U.S. attorney threatens to investigate Andrew Cuomo for witness tampering

Preet Bharara sends letter to guv threatening to investigate claims that Cuomo thwarted his own ethics commission

Published July 31, 2014 2:41PM (EDT)

  (AP/Mike Groll)
(AP/Mike Groll)

The full consequences of the New York Times' recent bombshell report showing Gov. Andrew Cuomo's office interfered with the work of his anti-corruption commission have yet to be felt, but here's a big one: Preet Bhara, the U.S. attorney in Manhattan, is warning Cuomo that he may investigate allegations of obstruction of justice and witness tampering.

The threat reached Cuomo via a "sharply worded letter" sent to a lawyer for the panel, reports the Times, and was likely intended to be seen as a response to the recent string of public statements in Cuomo's defense coming from former commission members. Bhara's office has been looking into the fate of the commission since no later than April of this year.

According to the Times, the letter alleges that at least some of the people who have recently come to Cuomo's defense were prompted to do so by the governor or his friends. One commissioner, who like others has asked to remain nameless for fear of reprisal, described a call he received on Cuomo's behalf as  unsettling. He declined to make a public statement of support.

More from the New York Times:

The letter from prosecutors, which was read to The New York Times, says, “We have reason to believe a number of commissioners recently have been contacted about the commission’s work, and some commissioners have been asked to issue public statements characterizing events and facts regarding the commission’s operation.”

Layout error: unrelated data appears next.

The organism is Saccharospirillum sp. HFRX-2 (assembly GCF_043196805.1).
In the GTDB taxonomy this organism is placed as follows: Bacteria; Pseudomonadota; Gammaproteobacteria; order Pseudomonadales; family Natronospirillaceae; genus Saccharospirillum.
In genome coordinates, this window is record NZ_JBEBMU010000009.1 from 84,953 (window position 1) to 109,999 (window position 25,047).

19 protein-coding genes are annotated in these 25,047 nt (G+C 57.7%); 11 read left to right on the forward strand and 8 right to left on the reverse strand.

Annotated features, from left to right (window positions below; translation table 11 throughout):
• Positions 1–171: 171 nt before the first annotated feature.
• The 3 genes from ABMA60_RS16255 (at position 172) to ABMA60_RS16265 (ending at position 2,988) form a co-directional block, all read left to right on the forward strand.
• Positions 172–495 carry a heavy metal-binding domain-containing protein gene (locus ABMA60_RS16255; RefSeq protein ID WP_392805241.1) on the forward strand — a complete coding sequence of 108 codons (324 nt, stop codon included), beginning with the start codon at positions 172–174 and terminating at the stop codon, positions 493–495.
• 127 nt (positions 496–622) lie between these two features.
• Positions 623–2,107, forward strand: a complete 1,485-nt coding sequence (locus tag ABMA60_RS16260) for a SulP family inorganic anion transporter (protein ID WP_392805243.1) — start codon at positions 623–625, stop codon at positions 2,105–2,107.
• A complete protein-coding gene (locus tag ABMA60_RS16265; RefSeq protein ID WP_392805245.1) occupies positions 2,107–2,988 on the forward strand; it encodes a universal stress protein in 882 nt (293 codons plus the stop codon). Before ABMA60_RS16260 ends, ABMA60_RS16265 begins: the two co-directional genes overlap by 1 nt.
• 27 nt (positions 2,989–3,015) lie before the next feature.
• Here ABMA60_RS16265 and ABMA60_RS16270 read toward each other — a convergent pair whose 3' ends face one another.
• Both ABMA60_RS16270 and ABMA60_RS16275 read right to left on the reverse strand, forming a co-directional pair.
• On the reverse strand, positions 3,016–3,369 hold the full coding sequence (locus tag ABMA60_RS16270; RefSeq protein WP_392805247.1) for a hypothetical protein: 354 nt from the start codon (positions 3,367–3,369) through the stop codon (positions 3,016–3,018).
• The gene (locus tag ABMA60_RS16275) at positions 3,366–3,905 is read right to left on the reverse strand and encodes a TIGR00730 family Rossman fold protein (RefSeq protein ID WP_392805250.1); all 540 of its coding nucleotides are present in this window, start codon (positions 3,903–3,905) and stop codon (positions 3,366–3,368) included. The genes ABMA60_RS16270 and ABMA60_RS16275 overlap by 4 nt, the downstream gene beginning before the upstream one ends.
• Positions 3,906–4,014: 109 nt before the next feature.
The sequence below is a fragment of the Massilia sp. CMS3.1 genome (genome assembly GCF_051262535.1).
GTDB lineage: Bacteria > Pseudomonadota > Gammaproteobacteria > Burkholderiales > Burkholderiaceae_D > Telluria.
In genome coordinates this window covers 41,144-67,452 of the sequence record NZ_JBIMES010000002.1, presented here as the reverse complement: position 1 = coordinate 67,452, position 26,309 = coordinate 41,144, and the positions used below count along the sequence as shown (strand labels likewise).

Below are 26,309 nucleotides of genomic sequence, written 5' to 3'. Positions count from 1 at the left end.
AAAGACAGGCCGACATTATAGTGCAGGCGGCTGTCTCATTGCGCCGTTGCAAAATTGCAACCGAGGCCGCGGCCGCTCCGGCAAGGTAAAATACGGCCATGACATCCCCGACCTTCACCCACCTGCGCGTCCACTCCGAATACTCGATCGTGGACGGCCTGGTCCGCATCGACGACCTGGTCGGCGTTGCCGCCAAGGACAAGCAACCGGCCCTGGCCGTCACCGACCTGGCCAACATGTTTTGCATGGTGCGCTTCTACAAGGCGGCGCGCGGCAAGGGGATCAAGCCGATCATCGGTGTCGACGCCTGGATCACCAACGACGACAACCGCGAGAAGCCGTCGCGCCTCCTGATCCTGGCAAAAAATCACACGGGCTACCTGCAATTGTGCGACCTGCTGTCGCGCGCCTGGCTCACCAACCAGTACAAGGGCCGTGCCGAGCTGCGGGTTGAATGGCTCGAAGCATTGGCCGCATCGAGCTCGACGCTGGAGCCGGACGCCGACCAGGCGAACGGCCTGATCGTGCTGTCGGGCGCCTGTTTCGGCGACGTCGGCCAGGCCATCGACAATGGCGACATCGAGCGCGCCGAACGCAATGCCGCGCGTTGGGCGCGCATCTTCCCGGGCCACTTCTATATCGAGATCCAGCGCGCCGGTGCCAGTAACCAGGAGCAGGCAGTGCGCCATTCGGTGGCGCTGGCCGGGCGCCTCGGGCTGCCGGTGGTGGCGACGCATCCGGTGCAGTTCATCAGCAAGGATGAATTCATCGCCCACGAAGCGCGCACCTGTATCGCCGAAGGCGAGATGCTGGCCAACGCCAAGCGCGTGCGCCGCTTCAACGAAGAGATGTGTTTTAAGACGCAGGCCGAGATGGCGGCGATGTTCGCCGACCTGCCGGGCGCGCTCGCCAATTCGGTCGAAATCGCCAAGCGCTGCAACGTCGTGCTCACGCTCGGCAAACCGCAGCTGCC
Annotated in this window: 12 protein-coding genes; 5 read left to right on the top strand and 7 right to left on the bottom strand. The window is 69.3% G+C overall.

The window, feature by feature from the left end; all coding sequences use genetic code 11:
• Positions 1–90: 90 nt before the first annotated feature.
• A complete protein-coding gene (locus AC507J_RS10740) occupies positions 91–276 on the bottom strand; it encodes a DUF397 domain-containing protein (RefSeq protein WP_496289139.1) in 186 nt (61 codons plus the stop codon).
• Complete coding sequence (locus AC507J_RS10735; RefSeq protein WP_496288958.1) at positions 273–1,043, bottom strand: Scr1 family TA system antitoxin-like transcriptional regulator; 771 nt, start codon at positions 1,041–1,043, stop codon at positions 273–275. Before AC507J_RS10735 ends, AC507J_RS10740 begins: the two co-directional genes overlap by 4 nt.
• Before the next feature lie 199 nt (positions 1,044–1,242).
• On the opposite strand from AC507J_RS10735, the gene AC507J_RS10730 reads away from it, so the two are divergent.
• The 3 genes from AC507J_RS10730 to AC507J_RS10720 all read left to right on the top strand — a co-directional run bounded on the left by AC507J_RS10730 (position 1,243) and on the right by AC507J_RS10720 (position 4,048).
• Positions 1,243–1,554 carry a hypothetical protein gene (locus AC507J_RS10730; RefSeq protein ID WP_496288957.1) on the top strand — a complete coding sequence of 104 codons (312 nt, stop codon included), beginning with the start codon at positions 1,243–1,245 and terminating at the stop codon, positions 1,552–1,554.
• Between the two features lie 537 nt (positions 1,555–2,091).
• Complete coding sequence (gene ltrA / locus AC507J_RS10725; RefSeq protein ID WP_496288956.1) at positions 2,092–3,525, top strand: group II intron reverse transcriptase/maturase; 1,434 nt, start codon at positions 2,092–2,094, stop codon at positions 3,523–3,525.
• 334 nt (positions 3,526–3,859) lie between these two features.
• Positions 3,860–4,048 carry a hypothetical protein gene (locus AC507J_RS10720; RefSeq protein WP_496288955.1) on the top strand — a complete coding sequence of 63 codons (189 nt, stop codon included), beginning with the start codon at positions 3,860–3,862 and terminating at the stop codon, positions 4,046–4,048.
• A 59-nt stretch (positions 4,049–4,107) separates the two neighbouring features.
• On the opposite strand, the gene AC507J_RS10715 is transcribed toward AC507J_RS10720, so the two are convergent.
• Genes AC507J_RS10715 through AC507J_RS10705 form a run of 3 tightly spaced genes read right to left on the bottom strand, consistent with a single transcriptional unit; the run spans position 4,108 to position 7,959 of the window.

“To the extent anyone attempts to influence or tamper with a witness’s recollection of events relevant to our investigation, including the recollection of a commissioner or one of the commission’s employees, we request that you advise our office immediately, as we must consider whether such actions constitute obstruction of justice or tampering with witnesses that violate federal law.”

Reached late Wednesday night, a spokesman for the governor did not immediately respond to a request for comment on the letter from Mr. Bharara’s office. A lawyer for the commission declined to comment on the letter.

By Elias Isquith

Elias Isquith is a former Salon staff writer.

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